Australian shares trade lower despite US lead

The Australian share market was weaker in early trade ignoring positive leads out of the US overnight.

US markets scaled record highs following a solid report on US manufacturing activity, while European markets were flat on soft German inflation data.

At 10.35am AEST on Tuesday, the benchmark S&P/ASX200 index was down 15.3 points, or 0.28 per cent, at 5,503.2 points.

The broader All Ordinaries index was down 15.5 points, or 0.28 per cent, at 5,483.7 points.

IG chief market strategist Chris Weston said Australian shares were performing differently to global markets.

Investors were unsure whether the market was about to make a break upwards or pull back, but the release of a lot of significant Australian economic data this week might provide a catalyst, he said.


"This market looks tired and is gravitating slowly but surely higher but is it time to put money more in or is this market looking to pull back ... that's the question most people are running with?" Mr Weston told AAP.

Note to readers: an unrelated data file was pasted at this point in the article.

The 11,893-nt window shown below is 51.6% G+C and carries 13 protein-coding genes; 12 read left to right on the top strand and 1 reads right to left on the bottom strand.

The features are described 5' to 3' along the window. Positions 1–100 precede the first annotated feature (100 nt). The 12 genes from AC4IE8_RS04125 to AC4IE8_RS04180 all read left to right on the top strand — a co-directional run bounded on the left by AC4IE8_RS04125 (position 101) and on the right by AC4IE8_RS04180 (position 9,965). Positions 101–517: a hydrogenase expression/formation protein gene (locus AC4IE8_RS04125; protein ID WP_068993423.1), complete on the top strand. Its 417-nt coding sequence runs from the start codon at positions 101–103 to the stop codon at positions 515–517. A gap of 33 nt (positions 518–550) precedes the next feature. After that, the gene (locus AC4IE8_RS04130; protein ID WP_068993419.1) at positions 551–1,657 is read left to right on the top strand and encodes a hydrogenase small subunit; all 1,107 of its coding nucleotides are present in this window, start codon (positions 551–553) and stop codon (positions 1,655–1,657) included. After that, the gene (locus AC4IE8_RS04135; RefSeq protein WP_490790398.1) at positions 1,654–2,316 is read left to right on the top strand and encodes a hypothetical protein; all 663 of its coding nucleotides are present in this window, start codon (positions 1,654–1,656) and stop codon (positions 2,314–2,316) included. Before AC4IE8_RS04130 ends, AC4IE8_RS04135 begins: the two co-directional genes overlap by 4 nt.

Most sectors are losing ground with the exception of miners, which have already made losses in recent days.

Resources giant BHP Billiton was down 16 cents at $36.75, Rio Tinto was 40 cents higher at $59.63 and Fortescue Metals was flat at $4.49.

Among the major banks, National Australia Bank was 11 cents poorer at $33.77, Westpac lost 13 cents to $34.47, ANZ fell eight cents to $33.63, and Commonwealth Bank weakened 40 cents to $81.86.

The biggest losses were in health and discretionary stocks.

Jobs website Seek was 50 cents, or three per cent, lower at $16.67 and Sonic Healthcare was 27 cents or 1.5 per cent, down at $17.55.


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